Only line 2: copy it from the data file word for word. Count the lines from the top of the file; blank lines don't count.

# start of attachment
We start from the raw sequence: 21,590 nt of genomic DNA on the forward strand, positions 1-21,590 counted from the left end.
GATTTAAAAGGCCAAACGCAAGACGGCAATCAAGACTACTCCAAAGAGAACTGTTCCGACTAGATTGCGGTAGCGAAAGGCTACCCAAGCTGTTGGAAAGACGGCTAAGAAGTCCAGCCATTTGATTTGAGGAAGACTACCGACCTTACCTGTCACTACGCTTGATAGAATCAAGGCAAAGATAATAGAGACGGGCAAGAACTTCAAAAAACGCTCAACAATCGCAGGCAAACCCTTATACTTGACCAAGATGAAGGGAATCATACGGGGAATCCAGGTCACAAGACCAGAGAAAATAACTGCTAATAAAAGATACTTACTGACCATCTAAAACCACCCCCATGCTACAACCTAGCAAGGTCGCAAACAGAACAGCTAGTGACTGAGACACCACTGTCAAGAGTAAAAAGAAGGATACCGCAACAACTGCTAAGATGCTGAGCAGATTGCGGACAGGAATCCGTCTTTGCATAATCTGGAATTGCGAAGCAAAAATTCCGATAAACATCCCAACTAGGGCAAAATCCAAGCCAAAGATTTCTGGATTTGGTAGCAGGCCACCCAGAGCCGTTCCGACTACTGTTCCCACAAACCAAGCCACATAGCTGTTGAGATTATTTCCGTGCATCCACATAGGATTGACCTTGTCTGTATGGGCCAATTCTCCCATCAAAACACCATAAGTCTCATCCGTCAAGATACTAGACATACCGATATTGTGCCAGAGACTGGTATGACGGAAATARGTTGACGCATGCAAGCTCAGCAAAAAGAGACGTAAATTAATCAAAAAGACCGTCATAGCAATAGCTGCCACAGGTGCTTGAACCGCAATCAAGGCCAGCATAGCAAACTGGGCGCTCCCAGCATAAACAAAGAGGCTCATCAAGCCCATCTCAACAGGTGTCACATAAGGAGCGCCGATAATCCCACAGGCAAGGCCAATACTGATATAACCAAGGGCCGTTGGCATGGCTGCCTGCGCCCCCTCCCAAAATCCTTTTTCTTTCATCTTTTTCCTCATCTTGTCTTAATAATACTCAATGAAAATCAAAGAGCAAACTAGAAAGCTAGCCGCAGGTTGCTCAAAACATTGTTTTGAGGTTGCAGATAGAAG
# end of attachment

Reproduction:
GATTTAAAAGGCCAAACGCAAGACGGCAATCAAGACTACTCCAAAGAGAACTGTTCCGACTAGATTGCGGTAGCGAAAGGCTACCCAAGCTGTTGGAAAGACGGCTAAGAAGTCCAGCCATTTGATTTGAGGAAGACTACCGACCTTACCTGTCACTACGCTTGATAGAATCAAGGCAAAGATAATAGAGACGGGCAAGAACTTCAAAAAACGCTCAACAATCGCAGGCAAACCCTTATACTTGACCAAGATGAAGGGAATCATACGGGGAATCCAGGTCACAAGACCAGAGAAAATAACTGCTAATAAAAGATACTTACTGACCATCTAAAACCACCCCCATGCTACAACCTAGCAAGGTCGCAAACAGAACAGCTAGTGACTGAGACACCACTGTCAAGAGTAAAAAGAAGGATACCGCAACAACTGCTAAGATGCTGAGCAGATTGCGGACAGGAATCCGTCTTTGCATAATCTGGAATTGCGAAGCAAAAATTCCGATAAACATCCCAACTAGGGCAAAATCCAAGCCAAAGATTTCTGGATTTGGTAGCAGGCCACCCAGAGCCGTTCCGACTACTGTTCCCACAAACCAAGCCACATAGCTGTTGAGATTATTTCCGTGCATCCACATAGGATTGACCTTGTCTGTATGGGCCAATTCTCCCATCAAAACACCATAAGTCTCATCCGTCAAGATACTAGACATACCGATATTGTGCCAGAGACTGGTATGACGGAAATARGTTGACGCATGCAAGCTCAGCAAAAAGAGACGTAAATTAATCAAAAAGACCGTCATAGCAATAGCTGCCACAGGTGCTTGAACCGCAATCAAGGCCAGCATAGCAAACTGGGCGCTCCCAGCATAAACAAAGAGGCTCATCAAGCCCATCTCAACAGGTGTCACATAAGGAGCGCCGATAATCCCACAGGCAAGGCCAATACTGATATAACCAAGGGCCGTTGGCATGGCTGCCTGCGCCCCCTCCCAAAATCCTTTTTCTTTCATCTTTTTCCTCATCTTGTCTTAATAATACTCAATGAAAATCAAAGAGCAAACTAGAAAGCTAGCCGCAGGTTGCTCAAAACATTGTTTTGAGGTTGCAGATAGAAG